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Yahoo is said to be considering a major restructuring and layoffs

Scott Thompson, who became Yahoo's CEO two months ago, is preparing a bold turnaround plan for the struggling Internet company, a tech blog reports.

March 06, 2012|By Jessica Guynn, Los Angeles Times

Reporting from San Francisco — He has only been on the job for two months, but Yahoo's new chief executive, Scott Thompson, is already preparing a bold plan to turn around the struggling Internet company.

Thompson is weighing a significant restructuring of Yahoo that could include thousands of layoffs, according to technology blog All Things D.

The moves, the first major ones from the former PayPal president, could be announced as early as this month, Kara Swisher reported, citing anonymous sources.

Yahoo recently hired the Boston Consulting Group to focus on the cuts to its products group. Cuts may also target research, marketing and public relations and other areas that Thompson does not consider central to Yahoo.

Yahoo had 14,100 employees at the end of 2011.

"As we have indicated, our leadership is engaged in a process that will generate significant strategic change at Yahoo, but final decisions have not yet been made at this point. Beyond that, we will not comment," Yahoo said in an emailed statement.

Is this the kind of talk that Wall Street wanted to hear? BGC Partners analyst Colin Gillis says no.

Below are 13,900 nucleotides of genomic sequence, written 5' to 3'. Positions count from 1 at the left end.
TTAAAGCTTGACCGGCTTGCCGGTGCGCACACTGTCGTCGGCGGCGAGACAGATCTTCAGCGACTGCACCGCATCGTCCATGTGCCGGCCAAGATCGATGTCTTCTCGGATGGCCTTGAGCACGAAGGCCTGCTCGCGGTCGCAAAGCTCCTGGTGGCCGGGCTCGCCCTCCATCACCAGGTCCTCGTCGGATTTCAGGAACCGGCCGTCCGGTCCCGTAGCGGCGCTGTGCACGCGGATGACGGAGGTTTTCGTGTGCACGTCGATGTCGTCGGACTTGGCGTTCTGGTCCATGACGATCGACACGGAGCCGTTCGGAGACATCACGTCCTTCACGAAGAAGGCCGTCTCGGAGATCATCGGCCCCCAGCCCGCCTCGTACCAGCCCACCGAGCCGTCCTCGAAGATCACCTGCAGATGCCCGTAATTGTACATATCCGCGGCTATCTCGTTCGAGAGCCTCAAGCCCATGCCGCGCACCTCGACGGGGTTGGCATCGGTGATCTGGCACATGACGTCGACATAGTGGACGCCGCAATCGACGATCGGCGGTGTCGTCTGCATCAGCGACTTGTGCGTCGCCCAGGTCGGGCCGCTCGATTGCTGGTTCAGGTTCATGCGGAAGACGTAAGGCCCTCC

The drumbeat of layoffs at Yahoo, which has been attempting a turnaround for years, has demoralized staff and led to an exodus of key talent, he said.

"You can't cut your way to revenue growth," Gillis said.

Thompson signaled his intentions during his first quarterly earnings call with analysts. He said he would focus on striking the right balance between the needs of users and advertisers, media and technology, thoughtfulness and speed, investment in products that generate revenue for Yahoo today and the ones it's banking on to generate revenue tomorrow.

"Now we could put everything we have into the core business, focus solely on maximizing today's profits, and invest nothing in the future. I won't spend any time on that approach because that's just not the way to build a business for the long term," Thompson said. "But I really need to be clear when I talk about investing. This isn't about starting from scratch on a new investment cycle. We will concentrate on our strengths by repurposing existing investment dollars. As a result, there will be some things that we stop doing."

Yahoo fired its previous CEO, Carol Bartz, in September. It has been undergoing a strategic review that could include an investment from private entities or spinning off some of its Asian assets.

Activist hedge fund Third Point has threatened to install its own slate of directors on Yahoo's board. In February, Yahoo announced that its chairman, Roy Bostock, and three other directors would not stand for reelection. Yahoo co-founder Jerry Yang also left the board. Rovi Corp. board member Alfred Amoroso and LiveOps Inc. Chairman Maynard Webb have been elected to the board, and Yahoo is looking for additional directors.

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